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Beatrix Potter
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Tale of Jemima Puddle-Duck (The World of Beatrix Potter: Peter Rabbit)

4.02 of 5 stars 4.02  ·  rating details  ·  5,818 ratings  ·  134 reviews
To celebrate Peter's birthday, Frederick Warne is publishing new editions of all 23 of Potter's original tales, which take the very first printings of Potter's works as their guide. The aim of these editions is to be as close as possible to Beatrix Potter's intentions while benefiting from modern printing and design techniques.

The colors and details of the watercolors in

Hardcover, 6 pages
Published January 8th 1995 by Random House Value Publishing, Incorporated (first published 1908)
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There's a scene in the movie Heartburn where Jack Nicholson is reading this book to his very young daughter. He finishes it, and sits there stunned for a second. Then he shakes his head and whistles. "Whew! What a story!"

I concur :)

The plot of Jemima Puddleduck is remarkable similar to that of many trashy French crime novels. I consider this further in my review of Les Stripteaseuses du Petit Ecran.
I read this as a child, but that was a gazillion years ago. Thanks to a friend sending me a link again today, I got the chance to enjoy it again, this time on-line. It was incredibly interesting too, in some instances Beatrix Potter's animal and bird-centric perspective makes one feel a bit uncomfortable. Nature (& mankind's) harsher realities are not avoided. What a rewarding read.

PS ....and those illustrations.... ♥ ♥ ♥

Skylar Burris
Your average child in the early 1900's must have had considerably more advanced vocabulary expectations than your average child today. I'm always amazed by the complexity of these Potter stories compared to modern children's stories, although this one is slightly simpler than the others.

This is one of my daughter's favorite Beatrix Potter stories. Of course. There is a sinister threat involved, and potential death, and destruction. That sort of thing always manages to hold her interest. Beware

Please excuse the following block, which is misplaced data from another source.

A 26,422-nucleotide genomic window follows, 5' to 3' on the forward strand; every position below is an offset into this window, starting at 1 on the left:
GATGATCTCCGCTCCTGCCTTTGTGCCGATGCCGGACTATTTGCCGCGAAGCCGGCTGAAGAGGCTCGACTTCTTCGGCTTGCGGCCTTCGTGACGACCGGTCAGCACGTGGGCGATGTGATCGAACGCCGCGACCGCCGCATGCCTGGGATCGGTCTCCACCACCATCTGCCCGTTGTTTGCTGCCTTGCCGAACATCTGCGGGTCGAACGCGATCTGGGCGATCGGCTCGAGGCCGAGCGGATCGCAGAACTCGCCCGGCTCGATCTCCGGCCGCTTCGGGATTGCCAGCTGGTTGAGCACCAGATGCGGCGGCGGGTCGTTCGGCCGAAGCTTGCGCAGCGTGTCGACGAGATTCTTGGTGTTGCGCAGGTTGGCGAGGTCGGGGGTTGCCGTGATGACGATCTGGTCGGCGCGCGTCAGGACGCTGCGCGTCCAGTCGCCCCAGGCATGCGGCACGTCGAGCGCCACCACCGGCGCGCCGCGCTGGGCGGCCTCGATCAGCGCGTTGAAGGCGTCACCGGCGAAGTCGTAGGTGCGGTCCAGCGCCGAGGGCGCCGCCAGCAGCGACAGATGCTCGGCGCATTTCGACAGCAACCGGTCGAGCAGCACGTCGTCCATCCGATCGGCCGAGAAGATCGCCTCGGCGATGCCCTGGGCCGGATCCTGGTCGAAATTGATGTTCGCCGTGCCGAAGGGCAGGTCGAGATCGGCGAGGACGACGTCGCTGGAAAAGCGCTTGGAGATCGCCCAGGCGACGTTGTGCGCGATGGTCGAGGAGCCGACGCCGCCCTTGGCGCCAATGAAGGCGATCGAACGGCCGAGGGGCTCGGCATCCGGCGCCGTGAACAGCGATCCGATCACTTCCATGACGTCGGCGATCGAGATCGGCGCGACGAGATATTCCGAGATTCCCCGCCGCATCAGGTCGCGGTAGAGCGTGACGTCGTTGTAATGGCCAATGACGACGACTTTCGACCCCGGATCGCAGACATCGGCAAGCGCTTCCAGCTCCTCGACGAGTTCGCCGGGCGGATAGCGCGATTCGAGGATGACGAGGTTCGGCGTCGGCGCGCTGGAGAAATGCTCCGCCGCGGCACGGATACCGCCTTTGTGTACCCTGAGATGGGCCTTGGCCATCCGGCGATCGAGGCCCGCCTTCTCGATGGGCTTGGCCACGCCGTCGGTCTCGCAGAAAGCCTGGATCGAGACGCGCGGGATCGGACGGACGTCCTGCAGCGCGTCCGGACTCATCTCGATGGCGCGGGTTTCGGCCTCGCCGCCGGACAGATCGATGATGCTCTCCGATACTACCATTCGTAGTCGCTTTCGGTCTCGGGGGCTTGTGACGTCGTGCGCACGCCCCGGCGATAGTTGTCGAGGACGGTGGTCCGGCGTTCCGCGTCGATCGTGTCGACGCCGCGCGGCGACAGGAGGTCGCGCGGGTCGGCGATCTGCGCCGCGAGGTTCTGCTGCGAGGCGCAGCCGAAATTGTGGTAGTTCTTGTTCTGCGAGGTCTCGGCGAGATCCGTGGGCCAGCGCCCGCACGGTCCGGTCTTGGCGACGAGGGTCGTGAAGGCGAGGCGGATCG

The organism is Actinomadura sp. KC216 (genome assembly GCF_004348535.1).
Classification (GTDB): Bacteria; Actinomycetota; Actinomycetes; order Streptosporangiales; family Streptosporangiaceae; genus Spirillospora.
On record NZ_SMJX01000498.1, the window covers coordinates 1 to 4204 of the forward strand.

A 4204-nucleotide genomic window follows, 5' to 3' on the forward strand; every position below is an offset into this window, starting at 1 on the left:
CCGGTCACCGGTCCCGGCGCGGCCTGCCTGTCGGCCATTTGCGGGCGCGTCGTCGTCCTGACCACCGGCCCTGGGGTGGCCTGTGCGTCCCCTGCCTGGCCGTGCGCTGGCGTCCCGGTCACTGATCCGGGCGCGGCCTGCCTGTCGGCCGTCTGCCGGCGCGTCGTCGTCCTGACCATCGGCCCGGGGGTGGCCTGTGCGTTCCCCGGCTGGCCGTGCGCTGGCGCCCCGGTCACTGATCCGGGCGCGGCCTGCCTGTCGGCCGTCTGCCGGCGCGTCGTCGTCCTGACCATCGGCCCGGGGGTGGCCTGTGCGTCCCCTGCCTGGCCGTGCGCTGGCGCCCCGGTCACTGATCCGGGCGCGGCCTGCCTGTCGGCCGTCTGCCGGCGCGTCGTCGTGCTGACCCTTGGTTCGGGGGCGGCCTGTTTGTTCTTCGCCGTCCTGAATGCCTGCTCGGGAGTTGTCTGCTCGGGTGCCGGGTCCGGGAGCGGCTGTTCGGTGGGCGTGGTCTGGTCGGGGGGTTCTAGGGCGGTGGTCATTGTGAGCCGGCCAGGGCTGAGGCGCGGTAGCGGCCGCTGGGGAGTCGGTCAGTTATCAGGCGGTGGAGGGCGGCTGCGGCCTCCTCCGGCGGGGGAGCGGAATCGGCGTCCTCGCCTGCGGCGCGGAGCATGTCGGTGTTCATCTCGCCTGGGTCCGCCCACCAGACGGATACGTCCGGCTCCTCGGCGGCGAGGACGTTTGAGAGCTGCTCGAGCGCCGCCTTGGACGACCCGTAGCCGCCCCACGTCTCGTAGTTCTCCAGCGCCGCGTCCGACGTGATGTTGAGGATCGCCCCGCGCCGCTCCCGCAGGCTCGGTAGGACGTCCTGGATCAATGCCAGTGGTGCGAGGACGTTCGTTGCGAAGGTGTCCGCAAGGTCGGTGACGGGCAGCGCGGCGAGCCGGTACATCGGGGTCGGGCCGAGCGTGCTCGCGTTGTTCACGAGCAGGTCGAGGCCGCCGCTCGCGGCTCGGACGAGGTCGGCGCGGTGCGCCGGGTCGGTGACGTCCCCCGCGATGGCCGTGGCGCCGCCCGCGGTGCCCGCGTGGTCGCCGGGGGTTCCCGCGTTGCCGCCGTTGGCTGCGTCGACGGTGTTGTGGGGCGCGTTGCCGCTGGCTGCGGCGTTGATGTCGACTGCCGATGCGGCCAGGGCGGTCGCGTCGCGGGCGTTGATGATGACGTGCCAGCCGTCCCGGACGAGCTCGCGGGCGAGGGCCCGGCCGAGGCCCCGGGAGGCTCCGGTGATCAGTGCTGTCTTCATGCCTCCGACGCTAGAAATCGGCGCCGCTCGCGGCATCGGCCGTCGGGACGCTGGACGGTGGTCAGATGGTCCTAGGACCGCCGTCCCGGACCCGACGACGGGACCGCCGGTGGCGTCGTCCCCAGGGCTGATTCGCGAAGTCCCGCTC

Jemima Puddle-Duck, a duck before her time, wants to hatch her own eggs. While her sister-in-law is quite happy to bypass such a rigorous job, Jemima is adamant...her eggs, her hatching. She leaves the safety of the farm to find a special nesting spot, but this liberated ducky runs into a foxy gentleman who is not quite the good samaritan as she believes him to be.

Allen Atkinson is the illustrator for this edition of the Potter classic. Such a wonderful talent who died so young, his Peter Rabbit
Yay for Project Gutenberg. Really, though, these stories by Potter can get rather intense. Jemima is an awfully stupid duck, though. One other thing - where's the drake?
Kristi Gatti
We just went through some boxes and I found this book.
I remember being stunned at the ending. Is there a moral? Maybe "don't trust anyone". If you need to give your kids a reality this. No Hollywood ending here.
Another wonderful helping of Miss Potter and her charming stories.
Although, looking at other posters, I think I have the "complete" edition, instead of this one.

This book is another simple but engaging read, with some wonderful vocabulary lessons and treats children like they actually deserve to be treated. As always, the colorful and vibrant illustrations make their appearance.

This may be traitorous to my generation, but Old School is definitely looking superior at the moment. A time when
Jul 24, 2009 Rauf rated it 5 of 5 stars  ·  review of another edition
Recommends it for: Everybody
Shelves: children, fiction, weekend